West Coast Florida
The Whipping Man
Also see Bill's review of The Mystery of Edwin Drood
Board member Howard Millman, formally Artistic Director of Asolo Rep, has stepped into the director's chair for The Whipping Man. With his deep connections in the regional theater world, WBTT was able to bring Taurean Blacque (Detective Neil Washington on "Hill Street Blues")to Sarasota in the role of Simon, former slave, always in charge of the house. In a brilliant performance, Blacque brings emotional depth to this fatherly role, wise sage to both of the two other characters. Robert Douglas plays John, also previously one of the plantation slaves. He gives a fine performance. His monologue that gives the play its title is riveting and when he runs out, Millman allows a long silence that is overwhelming in its intensity. Drew Foster returns to his hometown to play Caleb, son of the plantation owners. He delivers a nuanced performance as Caleb, damaged by his war experiences, in pain from an injury and at sea with the emotion charged changes going on around him in his relationships with Simon and John. One thing I noticed about all three was their ease with the Jewish ritual, for example how they wear yarmulkes, the Hebrew skullcaps. At the talk back after the performance, all credited director Millman for this.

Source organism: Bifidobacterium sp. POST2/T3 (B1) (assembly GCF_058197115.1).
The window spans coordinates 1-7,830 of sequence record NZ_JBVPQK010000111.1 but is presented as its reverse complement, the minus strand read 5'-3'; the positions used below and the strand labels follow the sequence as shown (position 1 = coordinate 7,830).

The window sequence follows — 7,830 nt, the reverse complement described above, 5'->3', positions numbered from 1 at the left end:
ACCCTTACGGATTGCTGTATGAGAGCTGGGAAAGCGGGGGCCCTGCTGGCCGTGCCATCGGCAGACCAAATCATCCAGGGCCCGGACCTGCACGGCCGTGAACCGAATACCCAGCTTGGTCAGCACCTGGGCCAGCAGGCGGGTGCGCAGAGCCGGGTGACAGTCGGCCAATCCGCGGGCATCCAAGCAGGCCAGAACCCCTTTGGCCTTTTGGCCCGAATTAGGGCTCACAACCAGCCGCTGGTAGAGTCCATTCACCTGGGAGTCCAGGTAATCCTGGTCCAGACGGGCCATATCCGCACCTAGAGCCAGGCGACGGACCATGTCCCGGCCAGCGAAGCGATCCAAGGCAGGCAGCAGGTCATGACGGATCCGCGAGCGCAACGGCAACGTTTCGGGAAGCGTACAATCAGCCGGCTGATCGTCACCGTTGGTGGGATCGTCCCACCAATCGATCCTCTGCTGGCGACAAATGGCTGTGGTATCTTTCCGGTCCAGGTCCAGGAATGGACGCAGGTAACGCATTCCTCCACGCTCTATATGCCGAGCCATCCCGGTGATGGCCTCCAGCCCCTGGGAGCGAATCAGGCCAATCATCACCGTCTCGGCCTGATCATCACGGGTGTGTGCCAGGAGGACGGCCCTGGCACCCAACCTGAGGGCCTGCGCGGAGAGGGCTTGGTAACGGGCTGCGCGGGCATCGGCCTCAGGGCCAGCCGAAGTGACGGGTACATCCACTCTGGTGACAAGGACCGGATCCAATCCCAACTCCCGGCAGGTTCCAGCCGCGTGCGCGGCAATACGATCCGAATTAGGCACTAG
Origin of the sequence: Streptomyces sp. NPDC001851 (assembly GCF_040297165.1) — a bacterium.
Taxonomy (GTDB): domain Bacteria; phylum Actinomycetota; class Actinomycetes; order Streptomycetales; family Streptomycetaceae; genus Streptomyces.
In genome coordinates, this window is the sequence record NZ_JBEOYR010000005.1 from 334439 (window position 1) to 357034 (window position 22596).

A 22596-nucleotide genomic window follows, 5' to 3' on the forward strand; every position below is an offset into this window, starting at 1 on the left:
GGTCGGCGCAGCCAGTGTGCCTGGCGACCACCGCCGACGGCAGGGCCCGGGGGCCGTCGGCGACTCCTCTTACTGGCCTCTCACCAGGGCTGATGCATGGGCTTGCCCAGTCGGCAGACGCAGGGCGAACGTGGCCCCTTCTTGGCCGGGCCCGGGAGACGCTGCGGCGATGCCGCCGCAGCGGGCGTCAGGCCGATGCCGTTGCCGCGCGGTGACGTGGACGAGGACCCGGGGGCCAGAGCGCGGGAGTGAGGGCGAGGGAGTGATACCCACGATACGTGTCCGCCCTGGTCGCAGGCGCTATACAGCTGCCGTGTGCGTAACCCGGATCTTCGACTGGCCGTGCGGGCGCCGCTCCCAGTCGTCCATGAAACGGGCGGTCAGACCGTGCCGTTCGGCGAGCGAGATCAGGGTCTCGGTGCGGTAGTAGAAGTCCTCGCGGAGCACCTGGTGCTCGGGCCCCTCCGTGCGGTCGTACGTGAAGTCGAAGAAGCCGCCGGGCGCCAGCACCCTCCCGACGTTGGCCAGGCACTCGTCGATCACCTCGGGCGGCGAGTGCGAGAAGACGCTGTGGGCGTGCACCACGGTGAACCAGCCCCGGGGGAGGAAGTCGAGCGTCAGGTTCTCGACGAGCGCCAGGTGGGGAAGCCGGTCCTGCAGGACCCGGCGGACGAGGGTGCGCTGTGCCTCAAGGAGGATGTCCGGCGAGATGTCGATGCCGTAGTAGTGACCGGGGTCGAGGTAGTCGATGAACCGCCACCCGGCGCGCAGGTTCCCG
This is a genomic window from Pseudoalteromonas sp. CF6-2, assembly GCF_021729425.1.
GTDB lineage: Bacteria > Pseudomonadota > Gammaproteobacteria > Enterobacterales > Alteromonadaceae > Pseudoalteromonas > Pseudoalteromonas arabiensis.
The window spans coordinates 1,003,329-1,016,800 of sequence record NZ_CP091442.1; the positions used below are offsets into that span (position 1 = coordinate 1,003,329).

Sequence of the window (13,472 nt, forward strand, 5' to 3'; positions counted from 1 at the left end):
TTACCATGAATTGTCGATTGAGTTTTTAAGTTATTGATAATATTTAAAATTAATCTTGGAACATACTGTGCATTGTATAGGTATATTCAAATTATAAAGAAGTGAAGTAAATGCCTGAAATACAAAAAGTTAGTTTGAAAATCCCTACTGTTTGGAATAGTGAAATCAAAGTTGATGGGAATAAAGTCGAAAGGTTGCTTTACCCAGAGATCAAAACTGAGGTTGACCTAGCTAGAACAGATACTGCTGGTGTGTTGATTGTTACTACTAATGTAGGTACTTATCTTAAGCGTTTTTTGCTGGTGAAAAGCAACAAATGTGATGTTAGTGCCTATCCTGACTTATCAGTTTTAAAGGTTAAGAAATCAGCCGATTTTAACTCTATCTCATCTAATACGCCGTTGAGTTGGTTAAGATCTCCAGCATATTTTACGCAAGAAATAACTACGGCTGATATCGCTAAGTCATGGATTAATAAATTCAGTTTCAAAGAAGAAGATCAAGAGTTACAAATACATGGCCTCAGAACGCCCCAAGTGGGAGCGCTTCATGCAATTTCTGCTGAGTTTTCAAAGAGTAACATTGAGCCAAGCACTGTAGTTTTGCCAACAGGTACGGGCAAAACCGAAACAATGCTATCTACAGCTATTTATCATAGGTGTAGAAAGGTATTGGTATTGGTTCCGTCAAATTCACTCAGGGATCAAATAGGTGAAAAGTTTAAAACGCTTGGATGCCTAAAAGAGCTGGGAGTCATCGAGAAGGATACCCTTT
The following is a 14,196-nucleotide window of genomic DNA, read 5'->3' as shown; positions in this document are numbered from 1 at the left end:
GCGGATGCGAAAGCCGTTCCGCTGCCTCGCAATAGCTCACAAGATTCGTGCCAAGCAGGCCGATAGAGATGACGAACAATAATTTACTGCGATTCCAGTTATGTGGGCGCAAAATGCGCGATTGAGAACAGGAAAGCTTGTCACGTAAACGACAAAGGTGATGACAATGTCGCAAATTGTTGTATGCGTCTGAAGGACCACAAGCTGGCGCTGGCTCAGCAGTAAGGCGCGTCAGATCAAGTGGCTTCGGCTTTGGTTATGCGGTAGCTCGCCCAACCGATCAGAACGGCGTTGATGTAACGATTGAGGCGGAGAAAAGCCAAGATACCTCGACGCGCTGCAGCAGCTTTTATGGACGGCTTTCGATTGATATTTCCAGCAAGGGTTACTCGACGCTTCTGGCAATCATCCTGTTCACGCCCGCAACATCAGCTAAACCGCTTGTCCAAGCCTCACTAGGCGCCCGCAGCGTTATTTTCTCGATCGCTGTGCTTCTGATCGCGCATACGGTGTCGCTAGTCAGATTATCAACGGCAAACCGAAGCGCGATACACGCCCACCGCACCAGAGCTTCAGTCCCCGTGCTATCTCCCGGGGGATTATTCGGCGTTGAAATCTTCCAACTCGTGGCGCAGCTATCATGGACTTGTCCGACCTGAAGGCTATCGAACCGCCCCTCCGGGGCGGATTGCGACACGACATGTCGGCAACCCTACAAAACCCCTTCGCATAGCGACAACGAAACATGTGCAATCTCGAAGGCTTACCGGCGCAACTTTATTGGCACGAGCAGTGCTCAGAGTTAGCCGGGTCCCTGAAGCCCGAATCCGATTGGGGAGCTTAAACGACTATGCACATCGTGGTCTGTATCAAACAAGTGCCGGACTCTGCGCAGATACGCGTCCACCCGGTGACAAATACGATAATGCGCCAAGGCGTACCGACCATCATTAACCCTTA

WBTT continues to rise to greater and greater artistic heights. Last year I wrote that I had seen the best production by them ever, so I no longer allow myself to say that, but they do keep raising the bar. The set by Richard Cannon has many details that inform the audience how the home and its inhabitants had been affected by the war. It opens a deeper playing space to the rear than I had seen previously. Costume designer Timothy Beltley provides period dress which does not call a lot of attention to itself, but this play does not make strong demands in this area. Caleb's war wounds and John's physical scars, done with makeup, are superb. No one is given credit for this in the program. All of the other technical aspects of the performance are up to company standards. It is always nice to see regulars such as Juanita Munford, James Dodge, II, Shane Streight and Michael Pasquini in their regular places, WBTT being a family company.
Outstanding acting in service to a provocative play gives Sarasota audiences reason to see The Whipping Man.
The Whipping Man, presented by WBTT Theater, 1646 10th Way, Sarasota, Florida, 366-1505. Through February 2, 2014. For more information, visit www.wbttsrq.org.
Cast: in alphabetical order
Director: Howard Millman